Isle of Skye - Kyle of Lochalsh Coast Guide
Kyle of Lochalsh is best known as the main access point from the mainland for the Isle of Skye. Until 1995 this was via a ferry but since then it has been via the new bridge, which was a toll bridge until recently but which is now free. Which is good news for all, as Skye is a place that you must visit at some time.
For details of Isle of Skye Hotels and Holidays, Guest Houses, Cottages and to visit Attractions. Go to Isle of Skye Hotels Guest Houses and Attractions
A busy port, Kyle is the hub of the local fishing industry and boasts a newly built lifeboat station. Pleasure craft also operate out of the harbour offering fishing trips, wildlife cruises or simply a chance to marvel at the magnificent Cuillin mountains on Skye.
East of Kyle, on the north shore of Loch Duich, is Eilean Donan Castle, (see photo on right) which is one of the most picturesque castles in the world. It is well worth the trip to see and photograph the castle featured in the Mel Gibson film - Braveheart. The original castles was built in 1230 but was destroyed by the English after it was occupied by Spanish forces in 1719 - the rascals! The castle was re-built in the 1930's but it is still an evocative setting for all that.
Isle of Skye
'Skye is a 50 mile stretch of velvet hills, impressive mountains and superb castles, all trapped within a dramatic coastline.' Lonely Planet Guide
There are 12 peaks over 3000 feet on the island, most of them are situated within the Cuillin Hills in the south of the island. The coast twists and turns dramatically as large sea lochs penetrate nearly to the middle of the island. Countless quiet, sandy beaches with beautiful views, tiny villages of whitewashed cottages clustered around deep bays, ruined castles and stately homes, small islands famous for their sheep, a Stevenson lighthouse and by complete contrast, the dramatic hill tops. This is an island for adventure, photographs and sore feet!
Within The Cullins the highest peak is Sgurr Alasdair at 1009 metres (3257 feet). To the north of the island is the Trotternish peninsular which is another highland area, within this range the highest peak is The Storr at 719 metres (2358 feet) and along side this is perhaps the most famous peak on the island, The Old Man of Storr which is a spectacular single stack of rock standing at around 550 metres (1755 feet)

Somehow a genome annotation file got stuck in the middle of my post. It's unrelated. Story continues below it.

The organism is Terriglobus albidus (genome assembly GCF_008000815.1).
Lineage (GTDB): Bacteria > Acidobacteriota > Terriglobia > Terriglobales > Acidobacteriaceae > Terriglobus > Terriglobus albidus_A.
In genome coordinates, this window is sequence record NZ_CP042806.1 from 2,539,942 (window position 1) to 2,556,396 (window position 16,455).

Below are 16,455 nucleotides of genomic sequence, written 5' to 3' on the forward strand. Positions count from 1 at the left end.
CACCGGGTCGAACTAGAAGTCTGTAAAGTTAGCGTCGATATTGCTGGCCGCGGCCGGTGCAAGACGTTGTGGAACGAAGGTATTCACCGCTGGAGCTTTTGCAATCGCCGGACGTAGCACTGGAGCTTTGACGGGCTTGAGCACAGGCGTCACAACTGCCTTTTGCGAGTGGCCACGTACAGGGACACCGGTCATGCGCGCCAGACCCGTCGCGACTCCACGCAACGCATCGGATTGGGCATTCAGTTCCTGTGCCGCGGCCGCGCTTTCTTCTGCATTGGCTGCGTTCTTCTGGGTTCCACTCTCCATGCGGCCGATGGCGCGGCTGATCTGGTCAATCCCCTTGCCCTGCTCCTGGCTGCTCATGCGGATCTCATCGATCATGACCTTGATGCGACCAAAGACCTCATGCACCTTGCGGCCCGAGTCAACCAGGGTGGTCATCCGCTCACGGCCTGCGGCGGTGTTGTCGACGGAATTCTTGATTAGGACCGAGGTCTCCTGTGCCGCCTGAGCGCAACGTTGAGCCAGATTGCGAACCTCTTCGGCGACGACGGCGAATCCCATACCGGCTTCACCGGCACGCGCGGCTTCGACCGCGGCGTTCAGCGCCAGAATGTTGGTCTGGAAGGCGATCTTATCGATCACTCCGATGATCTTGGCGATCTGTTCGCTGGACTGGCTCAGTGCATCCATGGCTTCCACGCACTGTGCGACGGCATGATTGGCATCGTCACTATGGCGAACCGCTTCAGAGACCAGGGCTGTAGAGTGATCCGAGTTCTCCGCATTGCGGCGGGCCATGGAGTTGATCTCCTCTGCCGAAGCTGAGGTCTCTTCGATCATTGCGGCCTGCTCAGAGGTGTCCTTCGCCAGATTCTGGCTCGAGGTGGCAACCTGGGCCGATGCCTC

There is abundant wildlife on Skye and it is a popular destination for birdwatchers who a drawn by the diverse range of birds present including the Corncrake, Red-throated Diver, Rock Dove, Kittiwake, Tystie, Atlantic Puffin, Goldeneye, Golden Eagle and White-tailed Sea Eagle. Wild cats and pine martens roam the uplands hunting mountain hare and the abundant rabbits.
The history of Skye stretches back to the stone age and there are a number of settlements from this era. The Vikings occupied the island during the 9th to 12th century and a number of festivals recount this period but there are few physical remains. Numerous castle were built by the Scottish clans which occupied the islands from the middle ages onwards. Of note are Dunvegan castle built by Clan MacLeod in the 13th century; Castle Maol is a ruined castle above the harbour at Kyleakin that dates from the 15th century, it was built by the Mackinnon clan.
Old Man of Storr Dunvegan Castle Photos from Wikipedia
Places to visit around the Isle of Skye - Attractions
Seaprobe Atlantis - Glass Bottom Boat Trips - 4 Upper Breakish, Breakish, Isle of Skye, IV42 8PY Tel: 01471 822716 http://www.seaprobeatlantis.com/
Dunvegan Castle - The castle has been the stronghold of the Chiefs of MacLeod for nearly 800 years. - Isle of Skye, IV55 8WF Tel: 01470 521206
Duntulm Castle - cliff top ruins of 16th century castle in north of the island.
Armadale Castle Gardens and The Museum of the Isles - Once the home of Clan Donald - Armadale, Sleat, Isle of Skye IV45 8RS Tel: 01471 844305 or 844227
Map of Kyle of Lochalsh and Isle of Skye
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